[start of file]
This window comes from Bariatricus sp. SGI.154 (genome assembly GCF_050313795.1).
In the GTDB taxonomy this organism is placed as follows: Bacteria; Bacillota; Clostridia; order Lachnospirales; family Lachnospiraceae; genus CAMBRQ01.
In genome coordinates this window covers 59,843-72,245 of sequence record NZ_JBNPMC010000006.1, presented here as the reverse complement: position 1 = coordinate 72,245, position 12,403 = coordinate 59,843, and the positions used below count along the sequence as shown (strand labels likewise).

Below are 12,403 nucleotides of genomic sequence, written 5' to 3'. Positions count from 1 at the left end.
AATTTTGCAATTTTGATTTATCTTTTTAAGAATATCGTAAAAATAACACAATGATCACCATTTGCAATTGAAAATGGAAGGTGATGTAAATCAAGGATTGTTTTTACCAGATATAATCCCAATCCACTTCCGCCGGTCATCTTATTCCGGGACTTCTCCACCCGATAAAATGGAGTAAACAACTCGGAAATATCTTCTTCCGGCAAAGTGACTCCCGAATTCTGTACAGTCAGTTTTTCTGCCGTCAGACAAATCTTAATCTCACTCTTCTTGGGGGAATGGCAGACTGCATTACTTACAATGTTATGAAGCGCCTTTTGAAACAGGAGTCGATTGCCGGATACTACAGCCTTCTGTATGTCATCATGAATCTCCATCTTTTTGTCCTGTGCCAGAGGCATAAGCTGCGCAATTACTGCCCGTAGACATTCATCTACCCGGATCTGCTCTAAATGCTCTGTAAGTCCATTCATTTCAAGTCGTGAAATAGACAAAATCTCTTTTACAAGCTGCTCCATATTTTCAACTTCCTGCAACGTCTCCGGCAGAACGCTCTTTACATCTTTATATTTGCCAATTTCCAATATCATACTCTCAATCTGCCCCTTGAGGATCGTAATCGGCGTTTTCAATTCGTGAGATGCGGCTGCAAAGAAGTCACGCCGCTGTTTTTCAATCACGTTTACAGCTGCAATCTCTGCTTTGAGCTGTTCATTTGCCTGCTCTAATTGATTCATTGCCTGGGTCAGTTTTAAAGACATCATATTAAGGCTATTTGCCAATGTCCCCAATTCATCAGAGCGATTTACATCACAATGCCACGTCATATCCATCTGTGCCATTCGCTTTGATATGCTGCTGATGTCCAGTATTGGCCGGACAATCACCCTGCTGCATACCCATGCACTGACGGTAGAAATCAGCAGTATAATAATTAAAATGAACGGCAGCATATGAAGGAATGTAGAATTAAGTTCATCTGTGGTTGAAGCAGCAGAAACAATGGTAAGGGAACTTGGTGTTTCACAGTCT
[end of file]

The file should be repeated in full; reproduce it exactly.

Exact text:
This window comes from Bariatricus sp. SGI.154 (genome assembly GCF_050313795.1).
In the GTDB taxonomy this organism is placed as follows: Bacteria; Bacillota; Clostridia; order Lachnospirales; family Lachnospiraceae; genus CAMBRQ01.
In genome coordinates this window covers 59,843-72,245 of sequence record NZ_JBNPMC010000006.1, presented here as the reverse complement: position 1 = coordinate 72,245, position 12,403 = coordinate 59,843, and the positions used below count along the sequence as shown (strand labels likewise).

Below are 12,403 nucleotides of genomic sequence, written 5' to 3'. Positions count from 1 at the left end.
AATTTTGCAATTTTGATTTATCTTTTTAAGAATATCGTAAAAATAACACAATGATCACCATTTGCAATTGAAAATGGAAGGTGATGTAAATCAAGGATTGTTTTTACCAGATATAATCCCAATCCACTTCCGCCGGTCATCTTATTCCGGGACTTCTCCACCCGATAAAATGGAGTAAACAACTCGGAAATATCTTCTTCCGGCAAAGTGACTCCCGAATTCTGTACAGTCAGTTTTTCTGCCGTCAGACAAATCTTAATCTCACTCTTCTTGGGGGAATGGCAGACTGCATTACTTACAATGTTATGAAGCGCCTTTTGAAACAGGAGTCGATTGCCGGATACTACAGCCTTCTGTATGTCATCATGAATCTCCATCTTTTTGTCCTGTGCCAGAGGCATAAGCTGCGCAATTACTGCCCGTAGACATTCATCTACCCGGATCTGCTCTAAATGCTCTGTAAGTCCATTCATTTCAAGTCGTGAAATAGACAAAATCTCTTTTACAAGCTGCTCCATATTTTCAACTTCCTGCAACGTCTCCGGCAGAACGCTCTTTACATCTTTATATTTGCCAATTTCCAATATCATACTCTCAATCTGCCCCTTGAGGATCGTAATCGGCGTTTTCAATTCGTGAGATGCGGCTGCAAAGAAGTCACGCCGCTGTTTTTCAATCACGTTTACAGCTGCAATCTCTGCTTTGAGCTGTTCATTTGCCTGCTCTAATTGATTCATTGCCTGGGTCAGTTTTAAAGACATCATATTAAGGCTATTTGCCAATGTCCCCAATTCATCAGAGCGATTTACATCACAATGCCACGTCATATCCATCTGTGCCATTCGCTTTGATATGCTGCTGATGTCCAGTATTGGCCGGACAATCACCCTGCTGCATACCCATGCACTGACGGTAGAAATCAGCAGTATAATAATTAAAATGAACGGCAGCATATGAAGGAATGTAGAATTAAGTTCATCTGTGGTTGAAGCAGCAGAAACAATGGTAAGGGAACTTGGTGTTTCACAGTCT